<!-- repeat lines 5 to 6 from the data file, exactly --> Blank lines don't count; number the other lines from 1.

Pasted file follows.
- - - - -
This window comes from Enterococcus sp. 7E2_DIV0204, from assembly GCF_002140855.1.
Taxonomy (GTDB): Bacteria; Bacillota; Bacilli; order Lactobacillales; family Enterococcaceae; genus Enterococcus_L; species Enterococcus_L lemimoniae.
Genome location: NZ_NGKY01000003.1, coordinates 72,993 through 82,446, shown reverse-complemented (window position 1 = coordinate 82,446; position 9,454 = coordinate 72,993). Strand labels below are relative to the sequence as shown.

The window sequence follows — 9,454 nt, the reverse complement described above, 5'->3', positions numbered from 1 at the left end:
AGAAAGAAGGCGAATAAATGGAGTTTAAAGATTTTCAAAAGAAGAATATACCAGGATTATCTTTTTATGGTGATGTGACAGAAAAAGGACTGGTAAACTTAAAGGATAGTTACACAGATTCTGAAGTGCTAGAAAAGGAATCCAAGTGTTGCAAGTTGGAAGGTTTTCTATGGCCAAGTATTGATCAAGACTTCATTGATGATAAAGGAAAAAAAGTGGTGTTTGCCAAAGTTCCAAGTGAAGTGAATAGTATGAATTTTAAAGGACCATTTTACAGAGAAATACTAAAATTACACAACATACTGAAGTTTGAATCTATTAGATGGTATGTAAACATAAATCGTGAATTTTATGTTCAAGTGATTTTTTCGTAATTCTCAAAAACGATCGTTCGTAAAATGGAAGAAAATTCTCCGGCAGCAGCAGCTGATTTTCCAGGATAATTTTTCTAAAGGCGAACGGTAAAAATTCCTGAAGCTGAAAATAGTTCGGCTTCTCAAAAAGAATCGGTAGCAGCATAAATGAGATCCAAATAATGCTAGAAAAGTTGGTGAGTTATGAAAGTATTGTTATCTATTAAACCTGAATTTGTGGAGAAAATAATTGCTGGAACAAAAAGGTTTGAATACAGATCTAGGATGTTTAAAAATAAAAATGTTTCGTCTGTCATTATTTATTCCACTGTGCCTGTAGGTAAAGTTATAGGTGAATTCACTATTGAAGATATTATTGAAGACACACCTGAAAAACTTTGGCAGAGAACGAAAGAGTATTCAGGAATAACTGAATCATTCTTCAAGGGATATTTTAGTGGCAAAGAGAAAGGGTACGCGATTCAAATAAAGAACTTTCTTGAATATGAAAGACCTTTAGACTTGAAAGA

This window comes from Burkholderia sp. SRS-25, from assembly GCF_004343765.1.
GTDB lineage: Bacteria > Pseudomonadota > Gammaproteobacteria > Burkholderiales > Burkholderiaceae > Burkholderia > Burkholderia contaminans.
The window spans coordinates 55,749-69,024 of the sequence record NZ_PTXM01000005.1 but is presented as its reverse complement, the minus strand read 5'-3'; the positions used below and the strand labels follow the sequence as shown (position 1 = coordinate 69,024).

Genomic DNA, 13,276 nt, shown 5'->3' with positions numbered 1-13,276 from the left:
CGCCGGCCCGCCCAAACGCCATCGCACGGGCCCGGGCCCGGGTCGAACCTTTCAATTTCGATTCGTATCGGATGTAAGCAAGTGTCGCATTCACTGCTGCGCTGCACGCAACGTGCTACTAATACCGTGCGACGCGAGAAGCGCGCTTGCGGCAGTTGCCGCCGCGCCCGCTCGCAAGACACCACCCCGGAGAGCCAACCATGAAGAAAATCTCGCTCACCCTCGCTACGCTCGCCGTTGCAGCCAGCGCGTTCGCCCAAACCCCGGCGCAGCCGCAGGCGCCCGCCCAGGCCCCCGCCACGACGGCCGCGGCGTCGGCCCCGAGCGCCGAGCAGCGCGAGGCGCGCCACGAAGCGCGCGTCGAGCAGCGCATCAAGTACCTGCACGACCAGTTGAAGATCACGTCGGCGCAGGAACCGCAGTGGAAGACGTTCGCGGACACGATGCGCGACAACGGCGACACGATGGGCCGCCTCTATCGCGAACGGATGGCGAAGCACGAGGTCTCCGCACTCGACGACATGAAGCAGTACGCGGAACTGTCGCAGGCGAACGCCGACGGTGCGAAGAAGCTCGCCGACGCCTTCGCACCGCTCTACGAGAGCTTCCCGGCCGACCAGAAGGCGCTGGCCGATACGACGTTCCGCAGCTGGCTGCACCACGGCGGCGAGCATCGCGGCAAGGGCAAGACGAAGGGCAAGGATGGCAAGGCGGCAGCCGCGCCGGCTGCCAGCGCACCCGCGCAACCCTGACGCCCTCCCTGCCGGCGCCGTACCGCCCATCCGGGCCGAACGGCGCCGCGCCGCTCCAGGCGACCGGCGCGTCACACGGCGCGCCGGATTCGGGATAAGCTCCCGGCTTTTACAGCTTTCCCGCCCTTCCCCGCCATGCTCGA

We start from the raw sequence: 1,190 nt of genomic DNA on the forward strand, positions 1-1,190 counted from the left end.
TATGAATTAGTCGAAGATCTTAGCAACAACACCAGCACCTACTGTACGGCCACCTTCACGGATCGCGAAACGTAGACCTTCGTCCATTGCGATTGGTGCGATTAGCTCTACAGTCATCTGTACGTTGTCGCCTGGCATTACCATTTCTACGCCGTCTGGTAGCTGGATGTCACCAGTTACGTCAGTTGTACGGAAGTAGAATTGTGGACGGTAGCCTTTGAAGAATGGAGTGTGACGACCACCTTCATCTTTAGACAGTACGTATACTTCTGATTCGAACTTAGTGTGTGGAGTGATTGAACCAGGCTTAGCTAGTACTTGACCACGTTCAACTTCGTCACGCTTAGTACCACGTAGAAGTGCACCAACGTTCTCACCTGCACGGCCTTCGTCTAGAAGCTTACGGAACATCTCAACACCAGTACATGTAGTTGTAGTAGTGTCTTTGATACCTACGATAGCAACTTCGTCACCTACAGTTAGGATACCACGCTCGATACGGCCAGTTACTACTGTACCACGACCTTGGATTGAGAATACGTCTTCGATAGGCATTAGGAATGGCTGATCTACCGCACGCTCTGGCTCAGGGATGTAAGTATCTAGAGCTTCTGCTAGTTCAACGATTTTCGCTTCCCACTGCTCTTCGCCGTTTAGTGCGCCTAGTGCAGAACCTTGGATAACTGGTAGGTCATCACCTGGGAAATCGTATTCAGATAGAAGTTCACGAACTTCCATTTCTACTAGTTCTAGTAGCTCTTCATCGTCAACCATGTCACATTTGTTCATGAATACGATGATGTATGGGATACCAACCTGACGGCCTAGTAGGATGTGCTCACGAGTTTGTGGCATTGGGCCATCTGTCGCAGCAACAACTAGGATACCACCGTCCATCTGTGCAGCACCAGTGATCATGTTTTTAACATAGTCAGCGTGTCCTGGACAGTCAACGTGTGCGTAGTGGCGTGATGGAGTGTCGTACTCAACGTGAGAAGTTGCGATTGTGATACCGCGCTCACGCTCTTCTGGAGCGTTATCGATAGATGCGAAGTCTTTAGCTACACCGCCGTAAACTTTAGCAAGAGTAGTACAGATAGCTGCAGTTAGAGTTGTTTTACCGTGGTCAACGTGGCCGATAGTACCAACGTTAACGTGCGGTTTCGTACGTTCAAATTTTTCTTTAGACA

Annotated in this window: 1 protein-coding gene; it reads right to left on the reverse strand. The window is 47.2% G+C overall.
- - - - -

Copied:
AGAAAGAAGGCGAATAAATGGAGTTTAAAGATTTTCAAAAGAAGAATATACCAGGATTATCTTTTTATGGTGATGTGACAGAAAAAGGACTGGTAAACTTAAAGGATAGTTACACAGATTCTGAAGTGCTAGAAAAGGAATCCAAGTGTTGCAAGTTGGAAGGTTTTCTATGGCCAAGTATTGATCAAGACTTCATTGATGATAAAGGAAAAAAAGTGGTGTTTGCCAAAGTTCCAAGTGAAGTGAATAGTATGAATTTTAAAGGACCATTTTACAGAGAAATACTAAAATTACACAACATACTGAAGTTTGAATCTATTAGATGGTATGTAAACATAAATCGTGAATTTTATGTTCAAGTGATTTTTTCGTAATTCTCAAAAACGATCGTTCGTAAAATGGAAGAAAATTCTCCGGCAGCAGCAGCTGATTTTCCAGGATAATTTTTCTAAAGGCGAACGGTAAAAATTCCTGAAGCTGAAAATAGTTCGGCTTCTCAAAAAGAATCGGTAGCAGCATAAATGAGATCCAAATAATGCTAGAAAAGTTGGTGAGTTATGAAAGTATTGTTATCTATTAAACCTGAATTTGTGGAGAAAATAATTGCTGGAACAAAAAGGTTTGAATACAGATCTAGGATGTTTAAAAATAAAAATGTTTCGTCTGTCATTATTTATTCCACTGTGCCTGTAGGTAAAGTTATAGGTGAATTCACTATTGAAGATATTATTGAAGACACACCTGAAAAACTTTGGCAGAGAACGAAAGAGTATTCAGGAATAACTGAATCATTCTTCAAGGGATATTTTAGTGGCAAAGAGAAAGGGTACGCGATTCAAATAAAGAACTTTCTTGAATATGAAAGACCTTTAGACTTGAAAGA

This window comes from Burkholderia sp. SRS-25, from assembly GCF_004343765.1.